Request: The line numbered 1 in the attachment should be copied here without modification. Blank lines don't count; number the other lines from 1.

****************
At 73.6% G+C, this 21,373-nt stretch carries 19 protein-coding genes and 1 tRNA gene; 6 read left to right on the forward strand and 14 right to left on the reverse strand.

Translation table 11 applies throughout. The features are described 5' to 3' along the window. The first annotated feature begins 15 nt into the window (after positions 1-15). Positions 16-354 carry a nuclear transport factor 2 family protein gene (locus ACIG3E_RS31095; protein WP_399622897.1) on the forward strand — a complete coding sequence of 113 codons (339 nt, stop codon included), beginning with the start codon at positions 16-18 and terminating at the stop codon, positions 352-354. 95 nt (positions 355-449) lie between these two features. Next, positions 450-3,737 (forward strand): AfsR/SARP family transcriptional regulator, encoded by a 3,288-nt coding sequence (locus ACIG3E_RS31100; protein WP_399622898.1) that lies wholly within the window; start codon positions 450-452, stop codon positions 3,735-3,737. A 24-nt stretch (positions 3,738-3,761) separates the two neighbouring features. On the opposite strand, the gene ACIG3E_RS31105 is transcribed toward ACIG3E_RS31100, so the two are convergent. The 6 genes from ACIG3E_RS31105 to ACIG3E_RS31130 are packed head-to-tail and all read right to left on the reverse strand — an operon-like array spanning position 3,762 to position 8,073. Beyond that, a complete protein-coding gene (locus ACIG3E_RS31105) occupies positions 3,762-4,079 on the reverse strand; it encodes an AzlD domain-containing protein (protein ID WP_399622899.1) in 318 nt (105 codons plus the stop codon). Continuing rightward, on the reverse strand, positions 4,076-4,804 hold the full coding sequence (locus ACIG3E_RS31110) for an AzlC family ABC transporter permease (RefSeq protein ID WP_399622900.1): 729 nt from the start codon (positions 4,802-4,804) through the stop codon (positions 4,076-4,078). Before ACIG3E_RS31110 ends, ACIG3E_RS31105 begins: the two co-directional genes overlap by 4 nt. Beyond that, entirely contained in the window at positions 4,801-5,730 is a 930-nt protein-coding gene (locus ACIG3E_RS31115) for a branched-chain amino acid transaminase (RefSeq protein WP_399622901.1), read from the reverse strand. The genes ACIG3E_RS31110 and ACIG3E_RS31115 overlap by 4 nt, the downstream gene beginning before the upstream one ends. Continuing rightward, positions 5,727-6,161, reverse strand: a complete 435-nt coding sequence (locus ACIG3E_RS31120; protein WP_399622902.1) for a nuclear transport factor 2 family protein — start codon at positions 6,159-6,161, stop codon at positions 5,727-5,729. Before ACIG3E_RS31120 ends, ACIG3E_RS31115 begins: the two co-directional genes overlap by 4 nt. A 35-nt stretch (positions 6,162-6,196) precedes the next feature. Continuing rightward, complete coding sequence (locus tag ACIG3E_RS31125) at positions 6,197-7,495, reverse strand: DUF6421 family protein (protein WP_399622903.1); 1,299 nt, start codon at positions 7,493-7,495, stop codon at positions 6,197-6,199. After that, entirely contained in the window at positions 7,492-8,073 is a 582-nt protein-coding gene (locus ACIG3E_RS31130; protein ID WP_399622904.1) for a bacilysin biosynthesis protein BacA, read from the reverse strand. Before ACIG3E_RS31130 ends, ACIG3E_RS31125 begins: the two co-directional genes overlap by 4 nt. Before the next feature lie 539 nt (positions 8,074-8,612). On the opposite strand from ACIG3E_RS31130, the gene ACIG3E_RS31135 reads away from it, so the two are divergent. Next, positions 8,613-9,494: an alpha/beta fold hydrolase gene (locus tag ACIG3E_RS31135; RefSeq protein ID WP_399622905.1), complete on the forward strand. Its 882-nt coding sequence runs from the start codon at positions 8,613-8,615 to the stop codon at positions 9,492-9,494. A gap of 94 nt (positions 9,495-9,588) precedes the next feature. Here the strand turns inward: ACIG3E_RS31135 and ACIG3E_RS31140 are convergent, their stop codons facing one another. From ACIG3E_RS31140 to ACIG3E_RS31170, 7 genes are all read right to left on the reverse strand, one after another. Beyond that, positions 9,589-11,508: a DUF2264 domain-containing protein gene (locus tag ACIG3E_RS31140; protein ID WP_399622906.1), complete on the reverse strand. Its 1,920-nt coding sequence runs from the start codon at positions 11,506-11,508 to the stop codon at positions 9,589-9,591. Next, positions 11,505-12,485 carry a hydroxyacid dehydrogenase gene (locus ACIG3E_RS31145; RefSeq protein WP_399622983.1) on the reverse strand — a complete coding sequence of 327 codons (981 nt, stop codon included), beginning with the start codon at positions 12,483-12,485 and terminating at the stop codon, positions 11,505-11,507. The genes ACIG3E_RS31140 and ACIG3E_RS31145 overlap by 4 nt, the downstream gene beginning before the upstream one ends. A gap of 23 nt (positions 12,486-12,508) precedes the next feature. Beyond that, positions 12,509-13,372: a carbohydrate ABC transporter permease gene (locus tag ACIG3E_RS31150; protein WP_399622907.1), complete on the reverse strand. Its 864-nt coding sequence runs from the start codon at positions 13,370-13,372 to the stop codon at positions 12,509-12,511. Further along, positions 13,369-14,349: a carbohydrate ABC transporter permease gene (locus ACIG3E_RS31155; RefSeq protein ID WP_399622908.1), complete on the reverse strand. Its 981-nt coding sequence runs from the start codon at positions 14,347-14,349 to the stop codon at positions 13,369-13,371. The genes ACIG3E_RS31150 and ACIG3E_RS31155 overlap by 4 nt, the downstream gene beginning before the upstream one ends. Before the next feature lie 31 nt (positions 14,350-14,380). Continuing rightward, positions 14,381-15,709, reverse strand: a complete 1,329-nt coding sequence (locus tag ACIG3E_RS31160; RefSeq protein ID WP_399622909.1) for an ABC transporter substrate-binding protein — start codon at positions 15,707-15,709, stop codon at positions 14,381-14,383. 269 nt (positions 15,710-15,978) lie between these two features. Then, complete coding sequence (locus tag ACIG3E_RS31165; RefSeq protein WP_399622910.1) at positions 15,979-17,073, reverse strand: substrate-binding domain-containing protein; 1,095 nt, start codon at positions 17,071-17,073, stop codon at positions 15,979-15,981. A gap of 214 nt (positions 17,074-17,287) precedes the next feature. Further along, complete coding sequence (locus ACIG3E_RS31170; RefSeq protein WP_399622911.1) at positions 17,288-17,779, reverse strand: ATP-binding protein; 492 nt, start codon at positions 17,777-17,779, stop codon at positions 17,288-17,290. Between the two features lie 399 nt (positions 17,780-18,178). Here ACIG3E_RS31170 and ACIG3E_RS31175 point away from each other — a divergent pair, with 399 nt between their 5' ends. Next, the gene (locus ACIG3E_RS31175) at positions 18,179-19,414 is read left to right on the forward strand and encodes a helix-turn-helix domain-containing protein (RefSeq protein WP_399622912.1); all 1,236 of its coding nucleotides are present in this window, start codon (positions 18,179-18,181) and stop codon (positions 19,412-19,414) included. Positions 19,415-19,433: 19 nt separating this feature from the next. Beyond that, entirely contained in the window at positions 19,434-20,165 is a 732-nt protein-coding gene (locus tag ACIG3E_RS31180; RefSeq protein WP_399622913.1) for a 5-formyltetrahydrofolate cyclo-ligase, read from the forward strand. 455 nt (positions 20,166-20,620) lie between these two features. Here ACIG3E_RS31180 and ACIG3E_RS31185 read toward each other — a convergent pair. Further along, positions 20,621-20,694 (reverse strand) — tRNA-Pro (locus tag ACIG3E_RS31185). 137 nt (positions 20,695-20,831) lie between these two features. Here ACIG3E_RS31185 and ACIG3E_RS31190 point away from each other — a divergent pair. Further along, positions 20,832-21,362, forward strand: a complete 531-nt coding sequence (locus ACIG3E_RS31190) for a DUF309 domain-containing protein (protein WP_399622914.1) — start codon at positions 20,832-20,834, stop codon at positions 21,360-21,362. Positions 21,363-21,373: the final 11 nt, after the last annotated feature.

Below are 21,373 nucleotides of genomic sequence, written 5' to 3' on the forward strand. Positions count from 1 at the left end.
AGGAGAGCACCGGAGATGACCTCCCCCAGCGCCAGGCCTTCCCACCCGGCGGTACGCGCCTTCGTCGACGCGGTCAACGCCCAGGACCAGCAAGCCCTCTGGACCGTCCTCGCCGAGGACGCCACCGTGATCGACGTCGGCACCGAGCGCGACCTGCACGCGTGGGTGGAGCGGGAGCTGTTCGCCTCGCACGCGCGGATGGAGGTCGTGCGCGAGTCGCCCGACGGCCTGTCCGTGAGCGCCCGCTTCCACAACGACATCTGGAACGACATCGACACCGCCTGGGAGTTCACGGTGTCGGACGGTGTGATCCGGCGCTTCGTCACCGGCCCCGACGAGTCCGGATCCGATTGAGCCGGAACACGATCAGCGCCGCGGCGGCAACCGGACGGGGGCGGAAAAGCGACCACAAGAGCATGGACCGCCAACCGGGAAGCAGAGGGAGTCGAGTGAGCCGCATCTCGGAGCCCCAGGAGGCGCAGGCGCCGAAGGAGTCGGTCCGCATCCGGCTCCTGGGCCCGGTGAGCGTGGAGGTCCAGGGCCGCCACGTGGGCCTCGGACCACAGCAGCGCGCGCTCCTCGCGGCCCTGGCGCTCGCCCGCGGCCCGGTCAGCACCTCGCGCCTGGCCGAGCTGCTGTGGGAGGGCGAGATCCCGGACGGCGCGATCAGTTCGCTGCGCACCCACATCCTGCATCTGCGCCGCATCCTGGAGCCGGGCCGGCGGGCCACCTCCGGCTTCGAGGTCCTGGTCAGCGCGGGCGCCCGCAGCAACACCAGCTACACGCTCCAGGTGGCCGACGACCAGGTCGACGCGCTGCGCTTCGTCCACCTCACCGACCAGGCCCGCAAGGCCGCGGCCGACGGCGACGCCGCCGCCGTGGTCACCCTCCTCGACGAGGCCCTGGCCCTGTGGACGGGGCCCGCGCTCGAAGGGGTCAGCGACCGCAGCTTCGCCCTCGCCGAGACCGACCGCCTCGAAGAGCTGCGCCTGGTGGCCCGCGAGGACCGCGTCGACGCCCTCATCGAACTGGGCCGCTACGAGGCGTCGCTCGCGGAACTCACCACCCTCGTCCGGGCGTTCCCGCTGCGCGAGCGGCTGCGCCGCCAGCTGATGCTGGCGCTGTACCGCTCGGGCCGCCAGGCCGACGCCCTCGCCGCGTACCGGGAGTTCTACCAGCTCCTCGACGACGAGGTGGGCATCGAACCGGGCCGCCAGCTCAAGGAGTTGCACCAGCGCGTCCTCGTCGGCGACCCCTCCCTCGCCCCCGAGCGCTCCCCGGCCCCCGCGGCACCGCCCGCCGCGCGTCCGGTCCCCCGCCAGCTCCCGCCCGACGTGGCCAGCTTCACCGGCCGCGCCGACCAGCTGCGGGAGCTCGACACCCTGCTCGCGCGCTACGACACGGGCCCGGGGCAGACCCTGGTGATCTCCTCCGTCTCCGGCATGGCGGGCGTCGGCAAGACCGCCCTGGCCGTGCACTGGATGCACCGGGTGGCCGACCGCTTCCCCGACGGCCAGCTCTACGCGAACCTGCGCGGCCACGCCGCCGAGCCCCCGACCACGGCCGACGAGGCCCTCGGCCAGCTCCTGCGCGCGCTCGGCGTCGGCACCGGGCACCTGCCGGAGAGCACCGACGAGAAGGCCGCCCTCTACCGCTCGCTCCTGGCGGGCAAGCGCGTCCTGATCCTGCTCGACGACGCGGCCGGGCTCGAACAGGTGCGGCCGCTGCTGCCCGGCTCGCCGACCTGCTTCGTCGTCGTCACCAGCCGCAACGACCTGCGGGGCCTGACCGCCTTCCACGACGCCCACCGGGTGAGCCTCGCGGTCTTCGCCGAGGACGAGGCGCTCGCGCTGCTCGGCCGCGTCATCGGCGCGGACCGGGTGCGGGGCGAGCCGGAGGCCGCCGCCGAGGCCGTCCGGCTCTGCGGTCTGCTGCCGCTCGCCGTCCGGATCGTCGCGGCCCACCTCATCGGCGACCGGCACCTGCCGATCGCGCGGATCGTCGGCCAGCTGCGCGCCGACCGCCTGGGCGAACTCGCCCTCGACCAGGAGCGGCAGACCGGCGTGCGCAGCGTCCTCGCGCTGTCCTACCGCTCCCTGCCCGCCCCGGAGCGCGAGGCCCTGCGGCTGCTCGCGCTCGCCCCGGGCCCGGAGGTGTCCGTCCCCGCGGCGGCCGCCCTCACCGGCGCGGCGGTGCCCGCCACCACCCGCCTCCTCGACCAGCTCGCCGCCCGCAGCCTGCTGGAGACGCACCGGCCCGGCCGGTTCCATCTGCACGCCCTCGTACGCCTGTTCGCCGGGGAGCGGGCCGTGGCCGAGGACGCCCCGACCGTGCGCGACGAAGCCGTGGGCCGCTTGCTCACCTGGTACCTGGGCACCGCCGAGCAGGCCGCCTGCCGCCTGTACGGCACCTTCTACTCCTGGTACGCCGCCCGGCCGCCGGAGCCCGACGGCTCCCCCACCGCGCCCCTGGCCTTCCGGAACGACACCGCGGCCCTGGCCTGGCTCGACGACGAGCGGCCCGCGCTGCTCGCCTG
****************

At 73.6% G+C, this 21,373-nt stretch carries 19 protein-coding genes and 1 tRNA gene; 6 read left to right on the forward strand and 14 right to left on the reverse strand.